To conclude, the treatment was not "highly efficacious" at all, especially if you compare it to the natural recovery rate of 70%-80%. And due to the small number of 29 children, the statistics are bad. And there was no control group to control for natural recovery, so you cannot actually judge the relative performance to a non-treated group.

The statement "supported by the strongest level of evidence." is, as you can see, completely overblown.

Deborah Theodoros should seek independent counsel on this matter to counter the notion that her statement and her association projects a certain carelessness regarding dissenting opinion. She cannot just hear the arguments of those that have worked hard to create and establish, and then also measure the treatment; a clear conflict of interest. All in good intention but nevertheless Lidcombe is neither "highly efficacious" nor supported by "the strongest level of evidence."

Friday, March 13, 2015

Lidcombe the only effective treatment in Australia?

US cultural imperialism, this time for good reasons, has struck Australia. The Australian government and speech and language association has plans to make Lidcombe the unique treatment option available for clinicians to treat stuttering kids, because it is the most studied and has been proven effective. As we all know, this campaign is very likely led by Prof Onslow and his people. He is very much Mr Stuttering in Australia, and sucks up most of the research funding and probably sits on the research council board to decide on other people's funding. He was also so kind to send me a nice letter from his university's lawyer a few years ago, and was very eager to have a few nice chats with the director of a Dutch researcher who wanted to compare Lidcombe with another treatment option - an episode that she has still not spoken publicly about. I wonder what would happen if she were to write an open-ed in a main Australian newspaper about this episode?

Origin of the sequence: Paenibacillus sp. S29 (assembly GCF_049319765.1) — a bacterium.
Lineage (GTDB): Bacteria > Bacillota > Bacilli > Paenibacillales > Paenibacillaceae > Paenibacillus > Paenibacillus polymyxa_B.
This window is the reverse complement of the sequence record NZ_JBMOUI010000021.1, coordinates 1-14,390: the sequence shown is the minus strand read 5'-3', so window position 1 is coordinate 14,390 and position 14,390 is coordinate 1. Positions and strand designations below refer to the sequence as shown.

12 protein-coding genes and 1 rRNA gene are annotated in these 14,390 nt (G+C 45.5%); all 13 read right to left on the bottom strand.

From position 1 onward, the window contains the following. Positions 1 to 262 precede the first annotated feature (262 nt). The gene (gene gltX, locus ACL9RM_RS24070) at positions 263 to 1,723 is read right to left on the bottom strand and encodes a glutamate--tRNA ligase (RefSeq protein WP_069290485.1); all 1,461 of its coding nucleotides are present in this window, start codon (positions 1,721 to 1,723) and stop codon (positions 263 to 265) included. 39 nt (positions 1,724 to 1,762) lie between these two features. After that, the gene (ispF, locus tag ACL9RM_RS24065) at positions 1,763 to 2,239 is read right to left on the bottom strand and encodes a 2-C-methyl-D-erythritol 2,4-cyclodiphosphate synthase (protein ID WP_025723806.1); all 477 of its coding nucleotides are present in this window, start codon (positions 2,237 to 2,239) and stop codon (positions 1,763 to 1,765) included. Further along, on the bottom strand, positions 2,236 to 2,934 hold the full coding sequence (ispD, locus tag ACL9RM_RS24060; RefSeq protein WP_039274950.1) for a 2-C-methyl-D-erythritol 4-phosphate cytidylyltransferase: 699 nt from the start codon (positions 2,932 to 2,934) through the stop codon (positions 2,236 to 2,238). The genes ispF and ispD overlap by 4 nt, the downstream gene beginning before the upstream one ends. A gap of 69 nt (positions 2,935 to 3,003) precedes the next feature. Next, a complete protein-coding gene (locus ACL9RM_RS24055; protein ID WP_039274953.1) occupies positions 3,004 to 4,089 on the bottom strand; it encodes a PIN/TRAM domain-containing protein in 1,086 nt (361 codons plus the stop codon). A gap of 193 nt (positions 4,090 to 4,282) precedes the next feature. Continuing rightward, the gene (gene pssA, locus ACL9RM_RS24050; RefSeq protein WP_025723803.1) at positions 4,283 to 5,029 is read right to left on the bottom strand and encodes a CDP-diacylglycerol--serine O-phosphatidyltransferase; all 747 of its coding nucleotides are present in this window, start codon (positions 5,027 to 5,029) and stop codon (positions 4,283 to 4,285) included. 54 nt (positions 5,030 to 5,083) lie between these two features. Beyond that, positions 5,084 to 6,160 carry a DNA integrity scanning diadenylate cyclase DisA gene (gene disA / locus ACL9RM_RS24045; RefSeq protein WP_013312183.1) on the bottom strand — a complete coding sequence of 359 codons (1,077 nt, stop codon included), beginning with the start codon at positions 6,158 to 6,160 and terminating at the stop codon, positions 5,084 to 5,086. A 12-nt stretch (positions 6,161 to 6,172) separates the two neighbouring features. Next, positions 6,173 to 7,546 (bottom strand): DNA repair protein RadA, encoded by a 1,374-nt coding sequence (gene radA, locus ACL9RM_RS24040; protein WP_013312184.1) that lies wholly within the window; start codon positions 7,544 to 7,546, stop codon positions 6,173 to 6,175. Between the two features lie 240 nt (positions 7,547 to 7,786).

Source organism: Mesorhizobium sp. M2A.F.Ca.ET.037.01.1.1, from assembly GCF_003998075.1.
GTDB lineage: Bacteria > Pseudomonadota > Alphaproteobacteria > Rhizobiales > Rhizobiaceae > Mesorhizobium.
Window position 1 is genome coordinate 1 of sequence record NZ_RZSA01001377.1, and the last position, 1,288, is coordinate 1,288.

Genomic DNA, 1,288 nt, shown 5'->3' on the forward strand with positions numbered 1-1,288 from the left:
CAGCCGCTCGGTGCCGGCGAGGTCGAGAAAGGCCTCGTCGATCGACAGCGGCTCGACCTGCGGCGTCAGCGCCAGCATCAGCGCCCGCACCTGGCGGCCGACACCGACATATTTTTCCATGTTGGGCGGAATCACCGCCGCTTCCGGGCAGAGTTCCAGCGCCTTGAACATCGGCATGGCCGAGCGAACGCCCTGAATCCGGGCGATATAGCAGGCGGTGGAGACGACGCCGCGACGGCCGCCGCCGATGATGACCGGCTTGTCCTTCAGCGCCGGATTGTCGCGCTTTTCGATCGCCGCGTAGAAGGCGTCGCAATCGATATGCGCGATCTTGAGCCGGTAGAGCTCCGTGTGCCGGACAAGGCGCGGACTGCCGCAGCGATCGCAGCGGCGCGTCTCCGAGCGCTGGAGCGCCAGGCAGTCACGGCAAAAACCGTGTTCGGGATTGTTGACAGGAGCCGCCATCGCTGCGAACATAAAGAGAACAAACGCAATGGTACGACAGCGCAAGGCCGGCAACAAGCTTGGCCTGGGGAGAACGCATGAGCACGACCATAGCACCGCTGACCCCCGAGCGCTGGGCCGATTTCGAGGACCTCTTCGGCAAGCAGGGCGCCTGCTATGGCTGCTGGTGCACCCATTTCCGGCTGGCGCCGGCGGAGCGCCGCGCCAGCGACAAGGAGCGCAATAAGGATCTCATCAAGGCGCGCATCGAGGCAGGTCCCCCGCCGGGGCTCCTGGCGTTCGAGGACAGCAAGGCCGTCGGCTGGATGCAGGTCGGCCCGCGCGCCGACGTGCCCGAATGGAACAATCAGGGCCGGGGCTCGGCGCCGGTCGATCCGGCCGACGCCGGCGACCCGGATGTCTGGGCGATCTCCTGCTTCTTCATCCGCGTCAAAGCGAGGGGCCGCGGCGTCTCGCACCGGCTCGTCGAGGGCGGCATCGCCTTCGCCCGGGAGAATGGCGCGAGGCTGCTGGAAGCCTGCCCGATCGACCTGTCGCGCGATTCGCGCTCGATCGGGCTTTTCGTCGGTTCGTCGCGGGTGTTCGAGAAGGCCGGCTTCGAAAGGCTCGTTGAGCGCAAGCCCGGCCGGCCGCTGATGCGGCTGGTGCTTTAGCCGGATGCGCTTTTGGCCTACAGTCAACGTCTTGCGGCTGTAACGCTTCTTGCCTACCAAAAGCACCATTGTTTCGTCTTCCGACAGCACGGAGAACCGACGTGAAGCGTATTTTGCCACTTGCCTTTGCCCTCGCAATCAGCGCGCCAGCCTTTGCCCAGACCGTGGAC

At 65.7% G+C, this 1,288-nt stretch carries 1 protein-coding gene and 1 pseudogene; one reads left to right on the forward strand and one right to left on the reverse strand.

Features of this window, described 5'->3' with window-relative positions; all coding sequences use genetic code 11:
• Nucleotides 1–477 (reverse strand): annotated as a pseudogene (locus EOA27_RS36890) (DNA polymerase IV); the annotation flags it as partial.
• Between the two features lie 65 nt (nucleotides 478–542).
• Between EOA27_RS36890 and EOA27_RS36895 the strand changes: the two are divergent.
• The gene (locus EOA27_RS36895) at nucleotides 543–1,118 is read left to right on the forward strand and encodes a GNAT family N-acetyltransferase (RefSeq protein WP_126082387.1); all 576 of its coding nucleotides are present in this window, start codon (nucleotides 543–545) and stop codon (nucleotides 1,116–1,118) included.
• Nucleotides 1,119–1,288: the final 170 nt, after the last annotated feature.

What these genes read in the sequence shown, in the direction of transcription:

So as you see, we again need the Americans to police the world! Soft power of course. Australia deserves an opinion that opposes the opinion of the lords of the lands down under. A petition by Craig Coleman does exactly this:
Recently, Speech Pathology Australia (the national speech-language pathology association of Australia) submitted a proposal to the Australian Government Department of Treasury that would require Medicare rebates be made available for children who stutter, but only if they are treated using the Lidcombe Program. 
The ramifications for this action are significant. As expected, many speech-language pathologists from the U.S. and abroad do not support this action for several reasons. First, this action gravely limits the scope of treatment for stuttering. Many interventions for preschool stuttering have shown to be effective (Millard, Nicholas, & Cook, 2008; Yaruss, Coleman, & Hammer, 2006; Franken, Kielstra-Van der Schalk, & Boelens, 2005).
So what is my opinion?

Tuesday, March 10, 2015

To those obsessed by p-values

I have always looked with horror at the near religious and blind application of p-values in hundreds of stuttering research papers.

Here is a blog post discussing p-values:
The journal Basic and Applied Social Psychology has come out with a ban on p-values. To be precise, they've banned the “null hypothesis significance testing procedure” from articles published in the journal. This ban means that authors in the journal can’t claim that an effect they see in their data is “statistically significant” in the usual way that we’re all accustomed to reading.